When we are still young and dreaming about our dream house, we probably didn’t really think about particulars like what type of brick will be used, whether to use wood panels for walls or have solid, concrete walls instead. Most of us probably didn’t think about the roof too, aside from its color and shape.
House builders and homeowners know that the roof is a very important part of the house that must be given a lot of careful thought. It is the main protection of the structure against the heat of the sun, the rain, and other debris that get blown through the air.
Aside from durability, waterproofing qualities and sturdiness, roofing materials also need to be suitable to the climate of the house’s location. The following are examples of different kinds of roofing materials and the climate for which they are most suitable:
For Warm Climate
What houses in warm climates need are roofs that can reflect heat away from the house and back into the atmosphere. You don’t want to make the house any warmer inside. Some materials are also heat absorbent, but as long as the heat doesn’t penetrate through to the house, they can be used for cool roofs. Here are some roofing materials for warm climates:
- Tiles – Concrete, slate, or clay tiles are inherently reflective.
- Asphalt shingles – These are cheaper, plus they are made in different colours. This is what houses with random exterior paint frequently use because it is easy to find shingles that match the colour of the house.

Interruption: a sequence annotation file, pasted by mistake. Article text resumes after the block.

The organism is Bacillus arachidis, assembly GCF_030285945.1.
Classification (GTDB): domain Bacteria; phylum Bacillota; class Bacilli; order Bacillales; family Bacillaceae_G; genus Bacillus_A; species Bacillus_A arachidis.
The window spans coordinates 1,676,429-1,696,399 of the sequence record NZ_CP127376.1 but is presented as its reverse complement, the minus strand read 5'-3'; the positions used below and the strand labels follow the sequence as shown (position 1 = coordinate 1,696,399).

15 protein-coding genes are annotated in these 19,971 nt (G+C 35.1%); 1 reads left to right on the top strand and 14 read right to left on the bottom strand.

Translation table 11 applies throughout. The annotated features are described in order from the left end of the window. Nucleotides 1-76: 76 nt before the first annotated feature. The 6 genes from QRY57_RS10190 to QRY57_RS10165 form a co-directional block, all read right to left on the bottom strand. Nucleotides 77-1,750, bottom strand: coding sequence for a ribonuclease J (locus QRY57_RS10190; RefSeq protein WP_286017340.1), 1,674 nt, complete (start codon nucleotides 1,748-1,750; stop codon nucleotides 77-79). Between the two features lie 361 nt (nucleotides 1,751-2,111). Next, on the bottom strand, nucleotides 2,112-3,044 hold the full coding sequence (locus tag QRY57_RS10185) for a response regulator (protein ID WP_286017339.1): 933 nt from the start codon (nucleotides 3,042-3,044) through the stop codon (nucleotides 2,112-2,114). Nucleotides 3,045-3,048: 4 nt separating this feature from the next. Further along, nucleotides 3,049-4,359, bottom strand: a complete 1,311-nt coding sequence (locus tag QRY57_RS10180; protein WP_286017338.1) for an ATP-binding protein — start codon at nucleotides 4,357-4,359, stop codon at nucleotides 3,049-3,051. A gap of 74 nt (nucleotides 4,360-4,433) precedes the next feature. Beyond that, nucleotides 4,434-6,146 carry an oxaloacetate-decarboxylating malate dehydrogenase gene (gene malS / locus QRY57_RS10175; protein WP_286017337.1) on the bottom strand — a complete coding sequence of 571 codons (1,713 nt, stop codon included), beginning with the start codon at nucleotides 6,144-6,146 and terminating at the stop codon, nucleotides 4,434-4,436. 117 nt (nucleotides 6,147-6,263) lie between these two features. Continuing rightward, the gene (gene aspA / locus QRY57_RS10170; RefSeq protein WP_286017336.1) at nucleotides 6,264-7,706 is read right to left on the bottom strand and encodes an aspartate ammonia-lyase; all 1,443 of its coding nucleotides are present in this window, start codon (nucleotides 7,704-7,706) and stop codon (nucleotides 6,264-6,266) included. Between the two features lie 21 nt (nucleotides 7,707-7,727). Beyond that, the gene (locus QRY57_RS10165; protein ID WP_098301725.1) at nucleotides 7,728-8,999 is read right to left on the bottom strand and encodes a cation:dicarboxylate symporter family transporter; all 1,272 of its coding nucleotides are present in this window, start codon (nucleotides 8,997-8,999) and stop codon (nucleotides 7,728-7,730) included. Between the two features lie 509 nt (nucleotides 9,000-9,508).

- Composite shingles – These are more resistant to colour fading compared to asphalt shingles.
- Metal – When used for the right roof design, metal can actually be used for a cool roof.
For Cold Climate
Places with cooler climates experience winter and rains. This is why it is necessary that the roofing materials be very sturdy and strong, enough to withstand extreme temperatures and the heavy weight of snow. The beating of strong rains can also take a toll on them. It’s also preferable that roofing materials for cold weather can absorb heat and, along with wall insulation, keep it contained inside the house.
Here are some examples:
- Asphalt shingles – These are also appropriate for cold climate because they are very sturdy. They also help insulate the building.
- Composite shingles – composite material are highly water resistant, so it is very ideal for cold climates with frequent snow and rains.
- Cedar wood shingles – Processed shingles can withstand snow and cold climate.
- Synthetic slate – This roofing material is not as heavy as genuine slate, but it is nevertheless very strong. Just be careful to select synthetic slates that are not water absorbent, otherwise ice dams might form. This is very dangerous since the roof could cave in because of the heavy weight.
The shape of the roof and how it is designed in respect to the rest of the house is also an important factor when choosing roofing materials. The presence of an attic, roofing insulation, heaters, and so forth should be considered. Consult with an expert on this matter to be sure.